How-To Korea: How to send mail from a Korea Post Office to the U.S.

I’d avoided it for weeks. For months. I’d been amassing a collection of Korean goodies for my friends and family since I arrived in August. But I just couldn’t make the final leap, the last and most crucial (and painful) step: tackling the Korean Post Office.

I hate post offices. They’re sterile. They beat the DMV for long, slow-moving lines. The employees are generally, to put it kindly, less than helpful. And I can never, ever, get a straight answer about what kind of shipping to use. These issues arise when I try to send mail in the country where I speak the language. I’ve been having nightmares about the Korean post office for weeks.

As Christmas rolled around, I knew I had to bite the bullet. It couldn’t be avoided any longer. Packed and labeled Christmas packages had been sitting in my apartment for weeks, taunting me.

But I had no reason to fear the Korean postal service. It rocks! It was the least painful post office run I’ve ever made (aside from the $150 I dropped on shipping). We just jumped in a cab and asked for the nearest post office.

Tip #1: For anyone looking for a post office in Korea, they’re relatively easy to find. Just ask for the woo che guk, the Korean word for post office. Or, look for their red sign with a bird on it.

Immediately after opening the post office doors, we were greeted by an English-speaking employee who not only showed us which shipping containers to use, but helped us to set up, pack and label them with lightning speed and efficiency. I’ve already written about the outta-this-world customer service in Korea, but it continues to leave me in shock and awe.

Tip #2: Wait to pack your box until you get to the post office. For one, they may not accept your box. There are limits to the types and size of boxes. The second reason is you may end up paying more for an oddly sized box. Third reason? They will help you pack and tape up the box at the post office.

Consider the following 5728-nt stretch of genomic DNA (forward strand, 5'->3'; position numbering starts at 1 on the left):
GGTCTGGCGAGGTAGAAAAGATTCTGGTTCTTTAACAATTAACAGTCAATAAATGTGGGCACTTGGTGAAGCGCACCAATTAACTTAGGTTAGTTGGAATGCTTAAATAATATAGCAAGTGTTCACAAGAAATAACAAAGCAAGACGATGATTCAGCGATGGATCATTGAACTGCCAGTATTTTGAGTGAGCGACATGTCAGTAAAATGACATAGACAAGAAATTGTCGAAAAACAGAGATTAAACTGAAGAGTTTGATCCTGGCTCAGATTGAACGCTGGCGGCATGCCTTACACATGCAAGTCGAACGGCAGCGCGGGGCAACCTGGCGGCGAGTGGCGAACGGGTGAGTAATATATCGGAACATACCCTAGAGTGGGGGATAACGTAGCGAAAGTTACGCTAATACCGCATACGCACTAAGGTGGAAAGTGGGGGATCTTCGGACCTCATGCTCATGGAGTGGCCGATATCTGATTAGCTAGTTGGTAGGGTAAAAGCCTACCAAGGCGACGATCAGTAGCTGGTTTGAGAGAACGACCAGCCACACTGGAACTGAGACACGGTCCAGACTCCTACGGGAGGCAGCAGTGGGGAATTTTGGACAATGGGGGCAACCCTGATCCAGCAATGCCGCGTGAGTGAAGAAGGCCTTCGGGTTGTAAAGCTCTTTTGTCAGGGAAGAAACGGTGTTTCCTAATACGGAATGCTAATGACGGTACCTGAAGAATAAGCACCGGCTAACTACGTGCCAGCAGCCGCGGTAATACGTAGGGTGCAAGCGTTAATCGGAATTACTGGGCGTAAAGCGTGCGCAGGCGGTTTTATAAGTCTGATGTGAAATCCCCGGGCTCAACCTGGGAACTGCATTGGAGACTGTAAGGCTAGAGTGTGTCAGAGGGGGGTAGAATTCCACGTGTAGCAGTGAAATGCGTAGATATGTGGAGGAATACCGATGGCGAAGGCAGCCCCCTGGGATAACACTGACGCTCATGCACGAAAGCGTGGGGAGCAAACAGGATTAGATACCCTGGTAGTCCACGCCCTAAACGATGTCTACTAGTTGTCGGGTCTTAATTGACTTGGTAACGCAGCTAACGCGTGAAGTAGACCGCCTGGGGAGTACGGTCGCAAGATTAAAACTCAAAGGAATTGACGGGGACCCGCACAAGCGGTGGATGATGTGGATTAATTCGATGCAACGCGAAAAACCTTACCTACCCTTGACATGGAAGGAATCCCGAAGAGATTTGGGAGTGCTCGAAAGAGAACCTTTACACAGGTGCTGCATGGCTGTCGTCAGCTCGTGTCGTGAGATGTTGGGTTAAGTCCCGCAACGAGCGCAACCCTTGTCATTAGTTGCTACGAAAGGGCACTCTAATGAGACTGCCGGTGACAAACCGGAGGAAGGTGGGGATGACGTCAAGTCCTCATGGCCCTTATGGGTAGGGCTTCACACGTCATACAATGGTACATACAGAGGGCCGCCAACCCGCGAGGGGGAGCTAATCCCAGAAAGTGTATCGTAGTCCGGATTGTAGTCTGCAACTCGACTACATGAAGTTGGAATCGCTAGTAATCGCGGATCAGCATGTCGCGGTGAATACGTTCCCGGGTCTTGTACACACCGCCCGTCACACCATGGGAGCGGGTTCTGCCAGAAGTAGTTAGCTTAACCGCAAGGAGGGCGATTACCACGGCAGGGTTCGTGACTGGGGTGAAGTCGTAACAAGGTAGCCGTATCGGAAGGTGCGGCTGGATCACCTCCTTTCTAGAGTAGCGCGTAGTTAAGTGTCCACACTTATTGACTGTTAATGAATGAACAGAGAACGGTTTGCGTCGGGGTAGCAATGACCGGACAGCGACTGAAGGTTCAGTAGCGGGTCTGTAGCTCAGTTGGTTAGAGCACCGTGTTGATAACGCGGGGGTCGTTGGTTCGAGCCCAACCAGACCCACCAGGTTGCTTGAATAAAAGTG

Tip #3: You have to fill out a customs form before sending packages overseas. It doesn’t take that long, but allow for a few extra minutes, especially if you are sending multiple packages.

Tip #4: Post offices in Korea are generally open from 9 a.m. to 6 p.m. Monday through Friday, although during the winter months (November to February) they may only be open until 5 p.m. Also, most post offices are closed on the weekends, although some forum posts suggest there may be a few open on Saturday.

After double-checking that each of my five packages were correctly labeled, we lugged our haul to the counter, where they quickly weighed and tallied it. The downside of sending mail from Korea to the US: even the more expensive option, shipping by air, takes two weeks to a month to arrive. Shipping by boat (what the post office calls “surface”) is considerably cheaper, but takes two to three months to reach it’s destination. Still, the shipping experience itself was about as pleasant as could be.

So, a big apology to all of my friends and family, whose Christmas presents are still hurtling across the world to land on your doorsteps (in a week or two). I guess I should start sending birthday gifts now…

Waygookin’s first jesa

Before I jump into the whole complicated story, allow me to begin with some background: jesa is a Korean memorial service held on the anniversary of an ancestors’ death. As it’s been explained to me, this usually goes back for four generations — Abeoji and Eomeoni (father and mother); Harabeoji and Halmeoni (grandfather and grandmother); great-grandparents; and finally, great-great-grandparents.

If you’re keeping track, that translates to eight jesa a year. (No wonder Korean women avoid marrying eldest sons, as it’s the wife of the eldest son who’s in charge of preparing the extremely complicated and time-consuming jesa table.)

The ceremony is a very involved one, with many minute steps required to pull off the perfect jesa. (The Ask A Korean blog has an interesting and extremely detailed description of the process here.) The gist of it is this: once a year, on the anniversary of the departed’s death date, the surviving family members pay tribute to their forebears by preparing an enormous feast for the ancestor; by performing special rites (among them burning incense, pouring alcohol, and tapping chopsticks in a bowl three times).

Obviously, I’m a novice: jesa is still a mystery to me, but it’s an extraordinary insight into the importance of Korean traditions. After reading about it, I asked my friend and co-teacher a few details about the ceremony. She, in turn, invited me to her family’s next jesa. I was shocked. I didn’t think any non-family members were allowed, much less a clumsy white girl who can’t even do a proper jeol (an honorific bow).